In this post, you can explore our kitchen cupboards and drawers, see what’s under our kitchen sink, and what we keep on our counters. Our kitchen is not large so it’s important that we keep only what we actually use.
STORAGE ON COUNTERTOPS, FRIDGE, and POT RACK:
I cook exclusively with copper, and the pot rack creates space as well as adding to the kitchen decor. I’ve also added plaster columns and a couple of framed prints. The wine rack on the fridge is convenient and adds to the ambiance of the kitchen.
A set of knives and index cutting boards are conveniently beside the sink and my prized possession — my copper KitchenAid stand mixer. Beside the stove, and on the counter space below the coffee and tea cupboard, we have the Keurig machine.
Fruit is convenient in a crystal bowl, and my grandmother’s crystal pedestal cake plate is perfect for baked treats. Whenever I save a recipe, I print it and enclose it in a plastic sheet protector, ready for the leather binder that has become the “cookbook I wrote.” The brass easel keeps the recipes right at my fingertips.
The cabinet above the sink is where I organize the attachments to the KitchenAid mixer. The cabinet to the left of the sink holds measuring cups, mixing bowls, and assorted spices, etc on a lazy susan.
In the cabinet above the stove and microwave we keep our food storage containers. We shop and cook in a way that leaves no leftovers, but I like to cook in batches and store portions in the freezer, so we use quite a few of these containers regularly on a rotating basis.
The cabinet above the dishwasher holds our glassware. On the the top shelf are the Waterford crystal wine glasses.
Our dishes are stored to the right of the stove. They are white with a scalloped edge, and can be used for entertaining as well as everyday, which means we don’t have a need for two sets. Since this cabinet is handy to the kitchen sink, not how the paper towel holder is mounted on the cupboard door, eliminating the visual clutter of paper towels in view.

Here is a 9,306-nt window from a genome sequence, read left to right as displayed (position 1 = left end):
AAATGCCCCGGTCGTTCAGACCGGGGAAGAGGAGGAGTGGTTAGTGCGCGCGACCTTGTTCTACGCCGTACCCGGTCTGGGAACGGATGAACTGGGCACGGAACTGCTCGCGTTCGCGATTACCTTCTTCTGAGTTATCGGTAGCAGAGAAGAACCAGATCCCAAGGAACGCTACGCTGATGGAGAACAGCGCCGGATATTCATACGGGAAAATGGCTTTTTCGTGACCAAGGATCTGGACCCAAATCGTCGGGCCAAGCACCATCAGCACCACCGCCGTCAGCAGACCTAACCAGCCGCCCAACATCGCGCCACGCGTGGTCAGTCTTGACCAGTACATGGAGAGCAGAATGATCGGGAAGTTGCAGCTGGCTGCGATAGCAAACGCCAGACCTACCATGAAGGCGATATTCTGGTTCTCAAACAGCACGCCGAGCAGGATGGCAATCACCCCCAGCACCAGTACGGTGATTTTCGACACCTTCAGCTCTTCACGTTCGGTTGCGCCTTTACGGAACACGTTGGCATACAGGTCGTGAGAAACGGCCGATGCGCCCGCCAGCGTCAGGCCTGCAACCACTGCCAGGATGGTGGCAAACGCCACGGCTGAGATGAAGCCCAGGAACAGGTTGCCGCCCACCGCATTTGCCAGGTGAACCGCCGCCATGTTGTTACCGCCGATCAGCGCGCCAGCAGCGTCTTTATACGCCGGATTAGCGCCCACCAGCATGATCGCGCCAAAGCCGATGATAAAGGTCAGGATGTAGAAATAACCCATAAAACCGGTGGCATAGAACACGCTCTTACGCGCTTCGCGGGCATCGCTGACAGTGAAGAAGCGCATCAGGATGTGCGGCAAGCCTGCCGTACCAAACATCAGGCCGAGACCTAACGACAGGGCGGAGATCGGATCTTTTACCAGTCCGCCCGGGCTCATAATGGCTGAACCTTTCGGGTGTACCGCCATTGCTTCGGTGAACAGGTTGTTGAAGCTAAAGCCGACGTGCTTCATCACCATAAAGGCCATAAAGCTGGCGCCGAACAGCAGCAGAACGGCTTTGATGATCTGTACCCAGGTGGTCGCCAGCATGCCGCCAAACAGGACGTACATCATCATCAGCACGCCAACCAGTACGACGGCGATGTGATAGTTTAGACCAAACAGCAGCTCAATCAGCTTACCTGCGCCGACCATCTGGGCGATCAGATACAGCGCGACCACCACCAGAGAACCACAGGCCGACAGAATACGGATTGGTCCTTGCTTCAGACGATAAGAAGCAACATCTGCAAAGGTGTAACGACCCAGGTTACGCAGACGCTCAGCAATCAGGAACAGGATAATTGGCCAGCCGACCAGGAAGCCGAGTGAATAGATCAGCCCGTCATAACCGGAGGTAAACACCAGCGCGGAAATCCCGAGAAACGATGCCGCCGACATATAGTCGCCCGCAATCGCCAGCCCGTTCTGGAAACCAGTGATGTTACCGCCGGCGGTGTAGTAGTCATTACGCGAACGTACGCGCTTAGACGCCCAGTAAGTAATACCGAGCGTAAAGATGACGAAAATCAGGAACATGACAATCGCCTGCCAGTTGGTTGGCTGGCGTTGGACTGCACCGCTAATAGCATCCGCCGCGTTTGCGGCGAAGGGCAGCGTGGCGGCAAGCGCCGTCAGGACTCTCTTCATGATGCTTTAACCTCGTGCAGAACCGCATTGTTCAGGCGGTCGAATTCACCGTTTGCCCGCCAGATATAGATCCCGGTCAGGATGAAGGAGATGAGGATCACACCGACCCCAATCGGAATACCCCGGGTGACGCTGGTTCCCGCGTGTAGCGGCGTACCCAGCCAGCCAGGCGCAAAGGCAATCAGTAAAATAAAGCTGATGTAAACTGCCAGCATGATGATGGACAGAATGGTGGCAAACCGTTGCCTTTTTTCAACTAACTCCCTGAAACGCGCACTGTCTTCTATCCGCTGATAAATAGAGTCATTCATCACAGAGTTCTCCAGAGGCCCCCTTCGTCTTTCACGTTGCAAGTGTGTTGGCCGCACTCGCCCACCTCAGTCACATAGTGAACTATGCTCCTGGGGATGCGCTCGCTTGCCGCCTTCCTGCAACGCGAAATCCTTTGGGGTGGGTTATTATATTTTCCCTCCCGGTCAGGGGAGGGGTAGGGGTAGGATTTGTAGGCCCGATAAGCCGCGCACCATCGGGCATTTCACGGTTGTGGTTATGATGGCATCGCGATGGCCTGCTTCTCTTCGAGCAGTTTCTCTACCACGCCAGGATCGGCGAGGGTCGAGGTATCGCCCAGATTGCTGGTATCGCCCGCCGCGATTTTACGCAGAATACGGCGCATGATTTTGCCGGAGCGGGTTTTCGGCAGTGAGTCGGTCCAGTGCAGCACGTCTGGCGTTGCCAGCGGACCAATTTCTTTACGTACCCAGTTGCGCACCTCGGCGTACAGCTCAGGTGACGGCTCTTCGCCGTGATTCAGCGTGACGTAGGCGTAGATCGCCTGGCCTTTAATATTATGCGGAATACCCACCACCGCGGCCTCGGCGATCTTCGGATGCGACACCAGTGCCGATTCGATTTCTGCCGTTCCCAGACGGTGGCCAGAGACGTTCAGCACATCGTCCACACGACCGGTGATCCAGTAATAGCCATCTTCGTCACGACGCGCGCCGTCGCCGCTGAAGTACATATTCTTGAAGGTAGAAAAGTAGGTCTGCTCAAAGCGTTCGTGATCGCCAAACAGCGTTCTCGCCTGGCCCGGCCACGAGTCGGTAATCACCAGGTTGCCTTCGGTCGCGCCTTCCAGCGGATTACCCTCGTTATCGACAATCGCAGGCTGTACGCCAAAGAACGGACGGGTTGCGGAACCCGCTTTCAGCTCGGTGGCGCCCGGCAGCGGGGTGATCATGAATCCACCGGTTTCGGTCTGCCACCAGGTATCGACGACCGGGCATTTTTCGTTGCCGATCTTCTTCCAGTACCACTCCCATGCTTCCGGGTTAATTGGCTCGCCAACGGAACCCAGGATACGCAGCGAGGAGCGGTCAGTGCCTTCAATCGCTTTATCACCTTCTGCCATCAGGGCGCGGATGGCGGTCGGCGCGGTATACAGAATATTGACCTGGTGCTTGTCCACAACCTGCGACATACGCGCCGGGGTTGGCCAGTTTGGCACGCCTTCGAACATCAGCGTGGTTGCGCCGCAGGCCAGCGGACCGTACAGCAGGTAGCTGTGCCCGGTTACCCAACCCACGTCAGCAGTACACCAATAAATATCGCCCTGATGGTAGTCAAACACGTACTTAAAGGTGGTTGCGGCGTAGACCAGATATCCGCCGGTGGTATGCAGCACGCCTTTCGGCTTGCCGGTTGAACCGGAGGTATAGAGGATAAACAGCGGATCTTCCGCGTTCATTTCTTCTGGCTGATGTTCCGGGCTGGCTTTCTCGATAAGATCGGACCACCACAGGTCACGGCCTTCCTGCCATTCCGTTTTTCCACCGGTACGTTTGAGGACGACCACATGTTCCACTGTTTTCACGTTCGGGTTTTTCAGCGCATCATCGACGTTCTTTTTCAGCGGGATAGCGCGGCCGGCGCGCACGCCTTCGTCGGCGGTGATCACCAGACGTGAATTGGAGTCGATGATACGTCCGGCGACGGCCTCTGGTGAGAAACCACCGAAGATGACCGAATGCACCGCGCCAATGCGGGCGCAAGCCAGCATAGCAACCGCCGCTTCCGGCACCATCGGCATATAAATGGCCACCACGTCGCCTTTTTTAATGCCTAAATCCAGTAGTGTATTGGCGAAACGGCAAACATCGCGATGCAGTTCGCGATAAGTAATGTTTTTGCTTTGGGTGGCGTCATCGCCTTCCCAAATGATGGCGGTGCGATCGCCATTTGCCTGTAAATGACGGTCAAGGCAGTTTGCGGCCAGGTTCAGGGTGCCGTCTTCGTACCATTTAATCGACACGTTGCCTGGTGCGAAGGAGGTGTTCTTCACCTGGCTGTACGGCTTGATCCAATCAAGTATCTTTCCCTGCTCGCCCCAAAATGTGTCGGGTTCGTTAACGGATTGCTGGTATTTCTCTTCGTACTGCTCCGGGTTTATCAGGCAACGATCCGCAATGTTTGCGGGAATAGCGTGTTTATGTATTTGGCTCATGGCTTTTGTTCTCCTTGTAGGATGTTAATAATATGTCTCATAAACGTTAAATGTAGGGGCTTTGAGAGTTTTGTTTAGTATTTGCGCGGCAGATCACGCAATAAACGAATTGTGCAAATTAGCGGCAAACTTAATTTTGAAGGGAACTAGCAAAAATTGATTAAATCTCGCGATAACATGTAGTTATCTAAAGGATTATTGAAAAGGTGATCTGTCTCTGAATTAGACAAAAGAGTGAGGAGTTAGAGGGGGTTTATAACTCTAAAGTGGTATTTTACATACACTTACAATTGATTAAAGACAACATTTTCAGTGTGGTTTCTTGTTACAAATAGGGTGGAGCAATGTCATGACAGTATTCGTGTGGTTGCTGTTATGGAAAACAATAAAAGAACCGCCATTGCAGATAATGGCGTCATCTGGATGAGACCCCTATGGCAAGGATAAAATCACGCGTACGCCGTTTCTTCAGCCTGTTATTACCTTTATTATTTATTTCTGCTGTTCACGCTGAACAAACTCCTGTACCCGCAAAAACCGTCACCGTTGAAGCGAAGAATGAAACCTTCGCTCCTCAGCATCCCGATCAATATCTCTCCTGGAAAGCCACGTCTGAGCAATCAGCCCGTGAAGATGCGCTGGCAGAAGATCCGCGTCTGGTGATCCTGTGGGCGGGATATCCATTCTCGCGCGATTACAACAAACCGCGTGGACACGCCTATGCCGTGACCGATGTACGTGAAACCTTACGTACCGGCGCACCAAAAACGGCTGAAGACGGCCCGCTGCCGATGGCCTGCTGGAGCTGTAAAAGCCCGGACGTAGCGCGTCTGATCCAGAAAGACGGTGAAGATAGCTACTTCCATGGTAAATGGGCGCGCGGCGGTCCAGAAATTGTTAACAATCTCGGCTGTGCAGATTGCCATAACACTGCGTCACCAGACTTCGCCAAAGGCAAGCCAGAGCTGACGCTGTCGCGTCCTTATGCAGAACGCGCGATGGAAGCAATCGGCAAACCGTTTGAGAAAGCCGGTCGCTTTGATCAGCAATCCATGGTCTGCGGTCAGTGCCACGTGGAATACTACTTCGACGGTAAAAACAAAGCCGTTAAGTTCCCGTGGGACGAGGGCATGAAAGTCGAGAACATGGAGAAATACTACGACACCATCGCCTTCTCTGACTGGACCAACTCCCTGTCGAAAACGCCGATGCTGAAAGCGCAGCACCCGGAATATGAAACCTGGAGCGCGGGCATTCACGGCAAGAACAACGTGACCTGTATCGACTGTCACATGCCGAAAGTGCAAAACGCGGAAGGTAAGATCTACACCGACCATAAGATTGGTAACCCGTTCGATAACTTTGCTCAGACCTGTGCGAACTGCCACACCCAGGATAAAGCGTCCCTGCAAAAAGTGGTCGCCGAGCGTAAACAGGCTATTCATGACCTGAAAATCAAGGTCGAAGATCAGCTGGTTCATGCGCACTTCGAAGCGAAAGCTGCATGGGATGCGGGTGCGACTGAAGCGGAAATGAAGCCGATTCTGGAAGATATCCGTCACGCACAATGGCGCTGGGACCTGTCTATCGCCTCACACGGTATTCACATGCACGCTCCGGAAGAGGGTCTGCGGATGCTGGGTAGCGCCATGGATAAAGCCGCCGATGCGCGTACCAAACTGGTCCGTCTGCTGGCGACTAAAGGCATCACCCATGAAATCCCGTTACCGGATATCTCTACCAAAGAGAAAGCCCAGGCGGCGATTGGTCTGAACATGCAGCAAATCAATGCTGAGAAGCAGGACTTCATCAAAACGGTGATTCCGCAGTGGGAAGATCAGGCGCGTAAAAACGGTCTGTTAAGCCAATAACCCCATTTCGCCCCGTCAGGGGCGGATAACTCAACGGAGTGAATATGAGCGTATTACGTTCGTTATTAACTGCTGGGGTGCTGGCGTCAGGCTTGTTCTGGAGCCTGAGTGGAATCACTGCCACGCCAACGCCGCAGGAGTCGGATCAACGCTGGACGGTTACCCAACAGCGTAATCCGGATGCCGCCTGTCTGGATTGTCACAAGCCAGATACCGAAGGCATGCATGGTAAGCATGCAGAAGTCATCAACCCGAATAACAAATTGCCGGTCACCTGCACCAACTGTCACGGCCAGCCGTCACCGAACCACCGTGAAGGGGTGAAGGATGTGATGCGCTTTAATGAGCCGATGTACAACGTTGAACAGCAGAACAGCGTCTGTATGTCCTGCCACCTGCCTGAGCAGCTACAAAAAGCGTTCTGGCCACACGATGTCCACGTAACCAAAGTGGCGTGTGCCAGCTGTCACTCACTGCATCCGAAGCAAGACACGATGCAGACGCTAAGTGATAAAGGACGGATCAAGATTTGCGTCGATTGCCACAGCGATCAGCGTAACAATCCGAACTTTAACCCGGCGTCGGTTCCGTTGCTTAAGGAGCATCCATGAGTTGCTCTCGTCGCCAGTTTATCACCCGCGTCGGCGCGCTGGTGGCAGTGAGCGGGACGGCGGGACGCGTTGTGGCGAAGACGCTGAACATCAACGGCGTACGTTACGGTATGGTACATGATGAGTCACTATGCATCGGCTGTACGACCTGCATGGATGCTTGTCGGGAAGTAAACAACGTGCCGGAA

We keep everything to do with tea and coffee in the cupboard above the Keurig. We like to use the refillable pods for two reasons: it saves us money because we buy our coffee in large tins, and because refilling them saves the environment. Top shelf: mugs and the carafe to the Keurig. Middle shelf: Glass teapot with candle warmer, sugar bowl and cream jug. Bottom shelf: More mugs, milk frother for our morning lattes, Keurig pods in basket.
Our kitchen has the dreaded L, in which a far corner is difficult to reach. I recommend to clients that they use that area for seldom-used items, such as the turkey roaster. In our case, the corner area is empty, because we are able to store our kitchen equipment in the the area of the cupboard that is visible from the open door. The photo is hard to see, but the turkey roaster is on the bottom shelf, with the salad spinner beside it, and the kettle is also in this area when not in use. The next shelf holds the mandolin and waffle iron, and the sandwich maker is on the top shelf. The kitchen towel is on a ring mounted on the inside of the cupboard door because using the oven door handle as a towel holder is one of my pet peeves!
In the cabinet under the sink we have waste container on one door and liquid soap/pot scrubber on the other. Inside the cupboard we keep the recycling bin and slow cooker.
Beside the freezer are two narrow cupboards. One of them holds our blender perfectly and keeps it at easy reach. It’s hard to see on the shelf behind it, but that is where we keep our hot air corn popper for romantic movie evenings in front of the TV. The toaster is stored in the cabinet beside it, where it can be easily removed for daily use. Behind it are at couple of pieces of white Corningware, which we use only several times a year. On the shelf is our food scale.
The use of divided trays helps create drawers in which everything is visible — from cutlery and kitchen gadgets to towels and the handheld blender.
I believe that the key to keeping food storage organized begins at the grocery store, by not buying more than you can fit into the fridge. When I cook, I often make enough to freeze for future meals.
The pantry just off the kitchen is where the food is kept in bins and glass jars. It even has room for my shopping basket. The top shelf holds extra paper towels and tissue.
This is the first of a series of posts on a theme. It has become common for professional organizers to do virtual tours of their own homes in order to showcase what they do, and I have decided to open our home through these posts. Dave and I invite you to see how we live through photographs of our home. We aren’t minimalists, but we do need to keep things to a minimum, as our condo is just over 1000 square feet. We’ll show you everything — open every closet, cupboard and drawer — so you can see not only how I’ve arranged it to appear organized, but also how it looks behind closed doors!